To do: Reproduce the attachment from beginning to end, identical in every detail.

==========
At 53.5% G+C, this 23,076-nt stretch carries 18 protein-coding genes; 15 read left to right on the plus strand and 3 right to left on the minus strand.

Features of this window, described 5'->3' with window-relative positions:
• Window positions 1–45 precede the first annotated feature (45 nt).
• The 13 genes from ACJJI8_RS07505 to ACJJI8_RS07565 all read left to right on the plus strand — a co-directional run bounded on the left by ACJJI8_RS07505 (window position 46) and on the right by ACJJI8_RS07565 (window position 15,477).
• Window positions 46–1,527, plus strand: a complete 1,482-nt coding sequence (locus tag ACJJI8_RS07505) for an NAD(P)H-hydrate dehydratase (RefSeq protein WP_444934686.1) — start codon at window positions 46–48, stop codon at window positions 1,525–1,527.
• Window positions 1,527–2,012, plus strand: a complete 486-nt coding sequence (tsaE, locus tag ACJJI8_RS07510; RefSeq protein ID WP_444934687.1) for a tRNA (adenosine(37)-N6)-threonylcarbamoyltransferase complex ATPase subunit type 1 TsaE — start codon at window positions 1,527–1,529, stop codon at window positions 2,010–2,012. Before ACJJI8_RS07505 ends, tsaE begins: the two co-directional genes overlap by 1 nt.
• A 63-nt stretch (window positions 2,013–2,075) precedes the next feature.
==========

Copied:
At 53.5% G+C, this 23,076-nt stretch carries 18 protein-coding genes; 15 read left to right on the plus strand and 3 right to left on the minus strand.

Features of this window, described 5'->3' with window-relative positions:
• Window positions 1–45 precede the first annotated feature (45 nt).
• The 13 genes from ACJJI8_RS07505 to ACJJI8_RS07565 all read left to right on the plus strand — a co-directional run bounded on the left by ACJJI8_RS07505 (window position 46) and on the right by ACJJI8_RS07565 (window position 15,477).
• Window positions 46–1,527, plus strand: a complete 1,482-nt coding sequence (locus tag ACJJI8_RS07505) for an NAD(P)H-hydrate dehydratase (RefSeq protein WP_444934686.1) — start codon at window positions 46–48, stop codon at window positions 1,525–1,527.
• Window positions 1,527–2,012, plus strand: a complete 486-nt coding sequence (tsaE, locus tag ACJJI8_RS07510; RefSeq protein ID WP_444934687.1) for a tRNA (adenosine(37)-N6)-threonylcarbamoyltransferase complex ATPase subunit type 1 TsaE — start codon at window positions 1,527–1,529, stop codon at window positions 2,010–2,012. Before ACJJI8_RS07505 ends, tsaE begins: the two co-directional genes overlap by 1 nt.
• A 63-nt stretch (window positions 2,013–2,075) precedes the next feature.